The story is startling in its simplicity. A young couple, she pregnant with her first child, forced to travel in harsh weather to his hometown to be taxed. He is a peasant who builds furniture, so not much to tax there. When they arrive in Bethlehem, there are no decent rooms, so they huddle down in a stable behind the inn. The baby is born. Unprecedented, astounding things happen – sights seen and words spoken. The mother is reflective. But not for long. The powers that be are frightened into violent reaction at the news they have heard and the family is focused to flee to Egypt as refugees. They survive, then thrive, return home, raise the boy in their faith, watch him launch out into a risky life as an itinerant teacher, have their worst fears realized when he is arrested and executed for blasphemy and treason. But then, in words of Presbyterian minister and Pulitzer-prize winning writer Frederick Buechner, “all heaven broke loose” with the resurrection and the launching of the long-promised Commonwealth of God.
Followers of this Jesus, in various ways and to various degrees, believe that he is God breaking into human history to inaugurate the reign of SHALOM or wellbeing for the whole of creation. That is what they celebrate at Christmas.
These ponderings arise from that faith. They point to a hope that the love we see in Jesus is, in fact, the governing power in this universe, despite all appearances.
A Threatening Presence
Jesus’ presence terrifies Herod to the point that he orders a slaughter of all the first-borns in his kingdom. He is an imperial puppet who craves power and prestige. Any threat to that privilege has to be eliminated. It is blasphemous and seditious. His naked ambition appears to rule the day. Do those sentiments sound familiar, with echoes is our current world situation? Ponder what the power of real SHALOM in our midst would mean and how you might find the courage to contribute to its spread
A Promising Presence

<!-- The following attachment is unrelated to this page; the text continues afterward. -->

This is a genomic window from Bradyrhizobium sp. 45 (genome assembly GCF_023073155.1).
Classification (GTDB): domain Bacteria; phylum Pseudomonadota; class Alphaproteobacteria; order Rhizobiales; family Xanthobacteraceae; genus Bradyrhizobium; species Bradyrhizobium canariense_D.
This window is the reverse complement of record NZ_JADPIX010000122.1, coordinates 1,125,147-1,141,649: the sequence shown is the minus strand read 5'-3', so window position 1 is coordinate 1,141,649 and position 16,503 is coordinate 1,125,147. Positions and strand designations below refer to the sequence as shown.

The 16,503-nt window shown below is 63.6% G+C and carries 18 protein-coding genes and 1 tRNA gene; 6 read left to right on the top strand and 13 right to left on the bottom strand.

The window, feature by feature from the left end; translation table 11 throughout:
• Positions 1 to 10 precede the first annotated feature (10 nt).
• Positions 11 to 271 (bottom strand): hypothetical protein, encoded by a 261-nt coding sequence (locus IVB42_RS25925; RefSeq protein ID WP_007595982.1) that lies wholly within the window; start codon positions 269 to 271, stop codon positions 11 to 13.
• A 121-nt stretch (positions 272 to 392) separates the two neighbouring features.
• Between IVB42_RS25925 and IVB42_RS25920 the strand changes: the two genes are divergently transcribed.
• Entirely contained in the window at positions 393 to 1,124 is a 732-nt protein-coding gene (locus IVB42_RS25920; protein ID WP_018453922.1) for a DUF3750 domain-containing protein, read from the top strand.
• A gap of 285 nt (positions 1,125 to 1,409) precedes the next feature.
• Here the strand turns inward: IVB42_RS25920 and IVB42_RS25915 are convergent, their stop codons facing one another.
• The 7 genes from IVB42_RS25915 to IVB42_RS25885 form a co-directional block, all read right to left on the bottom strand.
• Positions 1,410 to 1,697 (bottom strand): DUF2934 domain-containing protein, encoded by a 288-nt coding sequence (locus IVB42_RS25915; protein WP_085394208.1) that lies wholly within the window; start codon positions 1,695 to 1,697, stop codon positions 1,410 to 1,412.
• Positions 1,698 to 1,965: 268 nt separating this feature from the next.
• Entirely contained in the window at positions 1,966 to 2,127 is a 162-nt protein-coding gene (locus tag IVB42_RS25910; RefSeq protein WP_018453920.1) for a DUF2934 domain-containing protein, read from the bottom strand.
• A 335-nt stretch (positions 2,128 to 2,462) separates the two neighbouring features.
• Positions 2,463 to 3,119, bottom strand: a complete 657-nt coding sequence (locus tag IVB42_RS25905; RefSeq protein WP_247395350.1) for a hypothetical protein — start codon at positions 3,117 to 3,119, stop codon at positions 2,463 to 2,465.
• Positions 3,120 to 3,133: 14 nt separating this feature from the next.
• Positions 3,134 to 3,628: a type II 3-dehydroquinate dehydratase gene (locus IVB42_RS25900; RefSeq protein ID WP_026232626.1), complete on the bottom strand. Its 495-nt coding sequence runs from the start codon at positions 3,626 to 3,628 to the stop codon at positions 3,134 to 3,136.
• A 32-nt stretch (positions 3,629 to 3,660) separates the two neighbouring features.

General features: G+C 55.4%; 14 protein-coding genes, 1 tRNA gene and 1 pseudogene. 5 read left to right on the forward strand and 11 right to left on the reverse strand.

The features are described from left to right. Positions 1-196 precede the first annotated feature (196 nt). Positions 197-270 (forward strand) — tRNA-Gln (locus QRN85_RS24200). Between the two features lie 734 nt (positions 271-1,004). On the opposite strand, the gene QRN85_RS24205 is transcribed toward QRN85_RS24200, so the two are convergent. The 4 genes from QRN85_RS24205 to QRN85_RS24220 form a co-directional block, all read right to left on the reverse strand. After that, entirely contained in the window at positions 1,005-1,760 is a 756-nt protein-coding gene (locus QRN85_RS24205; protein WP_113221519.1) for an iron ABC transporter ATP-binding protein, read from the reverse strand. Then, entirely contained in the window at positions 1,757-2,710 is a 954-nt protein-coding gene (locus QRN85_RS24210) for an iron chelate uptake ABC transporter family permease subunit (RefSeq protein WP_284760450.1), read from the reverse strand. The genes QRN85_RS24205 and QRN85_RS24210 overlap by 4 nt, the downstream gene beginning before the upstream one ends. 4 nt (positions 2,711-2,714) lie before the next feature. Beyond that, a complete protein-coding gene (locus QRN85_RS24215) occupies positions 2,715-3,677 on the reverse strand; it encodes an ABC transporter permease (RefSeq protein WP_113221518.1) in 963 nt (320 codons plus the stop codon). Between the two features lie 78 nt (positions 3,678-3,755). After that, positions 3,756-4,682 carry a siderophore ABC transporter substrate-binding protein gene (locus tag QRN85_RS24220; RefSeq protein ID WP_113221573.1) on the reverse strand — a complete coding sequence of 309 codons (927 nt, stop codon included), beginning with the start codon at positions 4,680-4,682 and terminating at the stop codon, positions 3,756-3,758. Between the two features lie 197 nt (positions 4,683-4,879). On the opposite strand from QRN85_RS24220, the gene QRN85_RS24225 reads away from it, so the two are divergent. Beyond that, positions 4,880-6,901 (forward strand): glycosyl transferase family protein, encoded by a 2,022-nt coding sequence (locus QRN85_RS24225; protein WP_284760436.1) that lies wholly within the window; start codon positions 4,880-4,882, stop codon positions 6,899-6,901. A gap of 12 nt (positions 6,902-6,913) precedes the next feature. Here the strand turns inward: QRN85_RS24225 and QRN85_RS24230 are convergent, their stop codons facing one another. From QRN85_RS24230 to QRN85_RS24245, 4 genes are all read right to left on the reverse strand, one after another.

There are others, however, who find this Jesus intriguing and ultimately attractive. They are shepherds, fisherman, beggers, shady characters on the margins of respectable society. Some of the more serious scholars of Jesus’ community find his interpretations of the tradition surprisingly astute. What Jesus revives in Judaism by his presence is the covenant with Abraham and Sarah through whom all peoples on earth, and the earth itself, will be blessed with SHALOM. That is the promise that drives Jesus and attracts his followers. Ponder what resonates deep in your soul when you pay attention to the possibilities that arise from the promise to be a blessing.
A Healing Presence
In the final analysis, for Christians, Jesus’ coming begins the process of healing all the ills that beset us. They arise when we seek security, affection, and power in all the wrong places. The Christian witness is that flourishing health is nourished only when we find our true selves in relationship with the God who came to be with us in Jesus and remains with us through the work of the Holy Spirit. The healing process is a dance of delight that draws us into the flow of God’s energy as it was originally intended – a flow of justice, peace, and beauty that encompasses all of creation. Ponder how you are already participating in that dance.
At Christmas, we Christians, following the example of Mary, ponder all of these things in our hearts and celebrate every and any sign of SHALOM that appears from whatever source. It is one of many ways of seeing and acting in the world in our diverse society. We welcome the diversity and stay gentle in our witness to the original meaning of Christmas.
Brian Fraser is lead provocateur of Jazzthink and minister with Brentwood Presbyterian Church in Burnaby, BC. He works primarily with not-for-profit staffs and boards convening COOL conversations for SMARTer leadership. You can find out more at www.jazzthink.comand www.brentwoodpc.ca.
*[The art work in this article is by John Stuart, a Scot who ministers to a Presbyterian church in Tennessee, and is used with permission. More of his delightful work can be found at www.stushieart.com.)
You can read more articles from our interfaith blog, Spiritually Speaking HERE